On January 18, 2013, Utah Governor Gary Herbert proclaimed “Fred Korematsu Day” in Utah for January 30, 2013, which would have been Mr. Korematsu’s 94th birthday. With this proclamation, the beehive state became the third in the country to recognize Fred Korematsu Day, following California’s 2010 passage of a bill establishing a permanent “Fred Korematsu Day of Civil Liberties and the Constitution,” celebrated every January 30, and Hawaii’s May 2012 gubernatorial proclamation recognizing January 30, 2013 as Fred Korematsu Day in Hawaii.
On Saturday, October 22, 2011, Mary Chun, a social studies teacher at Waialua High & Intermediate School, attended a Korematsu teacher’s workshop at Aliiolani Hale, sponsored by the Judiciary History Center, the Hawai’i State Bar Association Civic Education Committee, the William S. Richardson School of Law at the University of Hawaii at Manoa and the Hawaii Department of Education, Social Studies Program. She was particularly touched and inspired by a presentation given by Karen Korematsu, Fred’s daughter. The Saturday workshop was followed by a second component, also held at Aliiolani Hale. This component featured a video conference, broadcasts to DOE schools throughout the state, in which former acting US Solicitor General Neil Katyal spoke to a a group of students in Hawaii’s Supreme Courtroom about Korematsu v. the United States as well as Hamdan v. Rumsfeld.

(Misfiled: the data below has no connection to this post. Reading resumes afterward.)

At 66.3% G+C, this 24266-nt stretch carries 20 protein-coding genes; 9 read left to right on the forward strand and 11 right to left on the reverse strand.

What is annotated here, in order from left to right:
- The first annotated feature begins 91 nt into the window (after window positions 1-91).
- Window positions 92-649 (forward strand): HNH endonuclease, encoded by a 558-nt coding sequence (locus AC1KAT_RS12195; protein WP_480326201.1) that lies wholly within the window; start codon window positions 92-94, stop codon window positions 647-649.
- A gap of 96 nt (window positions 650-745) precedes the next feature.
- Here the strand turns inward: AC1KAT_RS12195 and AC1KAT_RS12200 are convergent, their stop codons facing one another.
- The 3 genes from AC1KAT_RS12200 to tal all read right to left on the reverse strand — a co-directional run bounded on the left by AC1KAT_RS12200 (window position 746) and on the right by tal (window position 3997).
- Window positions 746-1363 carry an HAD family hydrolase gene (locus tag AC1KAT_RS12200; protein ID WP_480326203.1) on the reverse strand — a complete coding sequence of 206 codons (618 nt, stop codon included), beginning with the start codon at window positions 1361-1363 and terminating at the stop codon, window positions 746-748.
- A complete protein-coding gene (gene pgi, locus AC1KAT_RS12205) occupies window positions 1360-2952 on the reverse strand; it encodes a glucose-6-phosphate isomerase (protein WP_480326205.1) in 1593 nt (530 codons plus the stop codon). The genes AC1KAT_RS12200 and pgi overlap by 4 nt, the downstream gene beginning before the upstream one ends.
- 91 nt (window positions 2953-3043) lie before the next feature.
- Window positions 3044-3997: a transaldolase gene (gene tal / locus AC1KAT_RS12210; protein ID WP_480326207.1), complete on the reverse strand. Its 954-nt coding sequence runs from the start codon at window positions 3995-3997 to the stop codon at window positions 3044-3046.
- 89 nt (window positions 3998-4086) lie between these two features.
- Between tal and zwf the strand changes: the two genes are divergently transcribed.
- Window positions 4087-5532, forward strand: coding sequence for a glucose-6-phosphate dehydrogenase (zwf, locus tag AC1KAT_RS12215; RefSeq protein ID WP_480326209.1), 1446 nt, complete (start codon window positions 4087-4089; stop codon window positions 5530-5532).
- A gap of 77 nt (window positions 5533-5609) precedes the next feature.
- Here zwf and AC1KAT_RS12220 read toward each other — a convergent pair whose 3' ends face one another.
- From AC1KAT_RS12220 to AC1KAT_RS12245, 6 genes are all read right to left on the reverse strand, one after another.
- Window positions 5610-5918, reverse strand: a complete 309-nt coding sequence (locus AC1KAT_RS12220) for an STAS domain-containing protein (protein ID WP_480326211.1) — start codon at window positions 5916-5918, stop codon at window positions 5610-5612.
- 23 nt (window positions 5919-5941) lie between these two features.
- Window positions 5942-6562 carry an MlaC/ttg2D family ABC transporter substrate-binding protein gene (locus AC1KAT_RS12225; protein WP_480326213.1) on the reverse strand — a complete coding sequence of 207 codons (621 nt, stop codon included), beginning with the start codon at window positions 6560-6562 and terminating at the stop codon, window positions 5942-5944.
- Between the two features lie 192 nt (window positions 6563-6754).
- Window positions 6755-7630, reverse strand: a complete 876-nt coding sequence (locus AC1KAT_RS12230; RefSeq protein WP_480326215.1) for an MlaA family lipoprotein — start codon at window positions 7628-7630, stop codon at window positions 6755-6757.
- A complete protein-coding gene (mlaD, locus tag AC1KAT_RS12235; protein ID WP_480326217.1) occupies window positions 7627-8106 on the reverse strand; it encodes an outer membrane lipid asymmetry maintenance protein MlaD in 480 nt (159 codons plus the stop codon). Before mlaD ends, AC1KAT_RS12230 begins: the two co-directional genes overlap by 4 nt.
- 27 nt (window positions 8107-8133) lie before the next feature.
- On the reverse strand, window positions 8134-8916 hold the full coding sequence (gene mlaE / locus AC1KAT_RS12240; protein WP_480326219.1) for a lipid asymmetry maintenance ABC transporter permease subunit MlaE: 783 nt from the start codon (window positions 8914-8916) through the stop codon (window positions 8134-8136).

Fred Korematsu Day of Civil Liberties and the Constitution is the first day in U.S. history named after an Asian American. It is celebrated every January 30th on Mr. Korematsu’s birthday. The Fred Korematsu Day bill, AB 1775, was signed into law by former California Governor Arnold Schwarzenegger on September 23, 2010. Fred Korematsu Day is a day of special significance, when schools across the state are encouraged to remember the life of Fred Korematsu and recognize the importance of preserving civil liberties.
By Korematsu Institute
The Rafu Shimpo has published an article on the Fred Korematsu Day bill. “It’s not just nostalgia, the issues of Korematsu have current impact on all of us especially after 9/11,” said [Assemblymember] Furutani. “The issues of civil liberties have to stand strong whatever the political wind.” Read the full article here.